As noted in yesterday’s lesson, the account of Paul’s voyage in a storm at sea brings to mind other accounts in Scripture of people being caught at sea in a storm. In the fourteenth chapter of Matthew, we have a story in which the Lord sent the disciples across the sea ahead of Him, saying that He would join them later on the other side. While they were crossing the sea another storm came up. They were rowing furiously when suddenly they saw Jesus coming to them, walking on the water. It is the incident in which Peter, having grown in his faith, said, “If Jesus can do that and if he wants me to do it, well, then, I can do it, too.” So Peter said, “Lord, if it’s you, tell me to come to you on the water” (Matt. 14:28).
Jesus said, “Come.”
Peter got out of the boat and started to walk toward him. But then Peter took his eyes off Jesus and began to look at the waves. His faith faltered and, as his faith faltered, he began to sink. He would have drowned if Jesus had not reached out His hand, took Peter by the arm, lifted him up, and brought him back into the boat.
These stories show the growth in faith of a disciple of Jesus Christ from a very small beginning, and the power of Jesus Christ over adverse natural elements.
The third storm is the one we probably know best. It is the storm that overtook Jonah when he was sailing from Joppa to Tarshish, on the far side of the Mediterranean. Jonah was trying to run away from God. God had told him to preach in Nineveh, which was in exactly the opposite direction. But because Jonah did not like the Ninevites he started out for Tarshish. God sent a great storm to overtake the ship that was taking him away.
There are many lessons in that story, and it is worth commenting on some of them. First, the God who was able to calm the storm in the first two stories is the same God who will stir the storm up if we are running from Him. God can bring tranquility to your life; He often does. But if you run away from Him, He is able to upset your peaceful life and turn it into a veritable turmoil. He has determined that you will go in His way. If you decide that you do not want to do it, He will trouble you so that your life will become extremely uncomfortable.
Second, although Jonah paid his fare to Tarshish, he never got to where he was going. When I have taught the book of Jonah, I have often pointed out that he did not get his money back either, noting that it is always that way when you try to run away from God. You never get where you are going, and you always pay your own fare. But when you go God’s way, He pays the fare and you always get to where you are going.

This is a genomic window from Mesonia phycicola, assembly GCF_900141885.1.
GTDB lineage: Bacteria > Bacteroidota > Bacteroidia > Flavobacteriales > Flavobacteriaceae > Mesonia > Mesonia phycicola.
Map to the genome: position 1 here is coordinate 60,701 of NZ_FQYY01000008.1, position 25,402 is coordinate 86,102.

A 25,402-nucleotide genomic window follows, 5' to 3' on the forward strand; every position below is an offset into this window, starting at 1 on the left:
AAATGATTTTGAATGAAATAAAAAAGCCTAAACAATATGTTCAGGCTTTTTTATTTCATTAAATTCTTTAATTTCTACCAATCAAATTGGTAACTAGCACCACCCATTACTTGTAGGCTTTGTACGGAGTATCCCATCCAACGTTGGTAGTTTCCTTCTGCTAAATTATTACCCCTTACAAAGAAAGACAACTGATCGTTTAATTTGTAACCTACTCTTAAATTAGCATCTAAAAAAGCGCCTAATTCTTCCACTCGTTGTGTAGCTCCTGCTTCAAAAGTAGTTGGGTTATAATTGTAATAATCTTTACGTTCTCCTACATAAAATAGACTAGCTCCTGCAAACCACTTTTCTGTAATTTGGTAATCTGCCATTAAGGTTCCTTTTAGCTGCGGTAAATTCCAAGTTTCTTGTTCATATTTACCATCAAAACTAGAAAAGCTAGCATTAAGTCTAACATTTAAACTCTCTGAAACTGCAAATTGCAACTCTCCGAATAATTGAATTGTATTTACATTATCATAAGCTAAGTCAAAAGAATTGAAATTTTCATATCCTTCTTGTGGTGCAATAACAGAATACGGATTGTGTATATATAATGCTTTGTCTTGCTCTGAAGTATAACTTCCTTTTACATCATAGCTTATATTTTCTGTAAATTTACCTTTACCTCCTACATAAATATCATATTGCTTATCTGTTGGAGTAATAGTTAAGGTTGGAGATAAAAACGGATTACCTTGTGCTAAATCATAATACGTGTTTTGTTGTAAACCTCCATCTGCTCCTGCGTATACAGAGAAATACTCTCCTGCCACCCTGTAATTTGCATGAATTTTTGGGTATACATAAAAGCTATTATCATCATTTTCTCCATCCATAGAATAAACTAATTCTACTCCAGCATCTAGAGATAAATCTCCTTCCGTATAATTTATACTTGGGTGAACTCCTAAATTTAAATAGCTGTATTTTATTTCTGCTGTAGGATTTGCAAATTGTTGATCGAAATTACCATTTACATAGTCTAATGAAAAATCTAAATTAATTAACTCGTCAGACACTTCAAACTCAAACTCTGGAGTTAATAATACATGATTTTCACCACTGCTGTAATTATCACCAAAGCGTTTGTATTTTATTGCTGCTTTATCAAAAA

Third, Jonah’s disobedience brought those who were with him into peril. It was not only Jonah who was about to drown on the ship; the mariners were about to drown, too. The only reason they were spared is that Jonah said, “Pick me up and throw me into the sea…I know that it is my fault that this great storm has come upon you” (Jonah 1:12). They did not want to do it. That is not the way you treat passengers, generally. But in the end they did. They threw him overboard, and the waves were still.
The story of the fourth storm has lessons that are equally great, in some ways perhaps even greater than the others. But the place to begin is with the details of the route the people who were traveling to Rome took. It might be helpful to follow Paul and his companions’ movements on a map.
To begin with, the soldiers used several ships. They set out on the first one in order to work their way up the Mediterranean’s eastern coast, around the edge of what we call Turkey, gradually making their way west. They had difficulty because at this time of year sailing west was hard. It was now late fall—the fast mentioned in verse 9 was in October—and the prevailing winds were from the west. To go from west to east was all right. But to go from east to west was hard. Besides, the storm season came on in early November, and at that time sailing on the Mediterranean usually ceased for the winter. Sailors simply pulled their boats up on the shore and did not launch them again until spring.
The little company did the best they could, eventually making their way around the coast to the town of Myra in Lycia. Yet this was still on the southern edge of Asia and not very far along at all. They changed ships there, switching to a larger Alexandrian ship. The smaller ship would presumably continue on around the coast of Asia while the larger ship moved more directly westward over the open sea.